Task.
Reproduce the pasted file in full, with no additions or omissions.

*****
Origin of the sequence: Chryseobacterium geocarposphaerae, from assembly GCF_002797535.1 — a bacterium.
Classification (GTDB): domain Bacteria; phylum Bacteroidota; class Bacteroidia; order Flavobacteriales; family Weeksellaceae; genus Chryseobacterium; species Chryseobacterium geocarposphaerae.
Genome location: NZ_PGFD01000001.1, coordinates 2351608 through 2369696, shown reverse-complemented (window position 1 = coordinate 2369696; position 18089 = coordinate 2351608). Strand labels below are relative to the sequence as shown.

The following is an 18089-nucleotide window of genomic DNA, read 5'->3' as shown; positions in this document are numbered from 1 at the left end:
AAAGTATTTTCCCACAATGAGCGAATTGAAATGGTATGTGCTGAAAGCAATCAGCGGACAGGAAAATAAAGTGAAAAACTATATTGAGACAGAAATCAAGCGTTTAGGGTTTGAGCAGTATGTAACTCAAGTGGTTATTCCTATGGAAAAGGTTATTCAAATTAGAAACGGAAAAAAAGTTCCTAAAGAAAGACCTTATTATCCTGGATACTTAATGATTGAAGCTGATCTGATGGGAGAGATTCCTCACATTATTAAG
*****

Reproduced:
Origin of the sequence: Chryseobacterium geocarposphaerae, from assembly GCF_002797535.1 — a bacterium.
Classification (GTDB): domain Bacteria; phylum Bacteroidota; class Bacteroidia; order Flavobacteriales; family Weeksellaceae; genus Chryseobacterium; species Chryseobacterium geocarposphaerae.
Genome location: NZ_PGFD01000001.1, coordinates 2351608 through 2369696, shown reverse-complemented (window position 1 = coordinate 2369696; position 18089 = coordinate 2351608). Strand labels below are relative to the sequence as shown.

The following is an 18089-nucleotide window of genomic DNA, read 5'->3' as shown; positions in this document are numbered from 1 at the left end:
AAAGTATTTTCCCACAATGAGCGAATTGAAATGGTATGTGCTGAAAGCAATCAGCGGACAGGAAAATAAAGTGAAAAACTATATTGAGACAGAAATCAAGCGTTTAGGGTTTGAGCAGTATGTAACTCAAGTGGTTATTCCTATGGAAAAGGTTATTCAAATTAGAAACGGAAAAAAAGTTCCTAAAGAAAGACCTTATTATCCTGGATACTTAATGATTGAAGCTGATCTGATGGGAGAGATTCCTCACATTATTAAG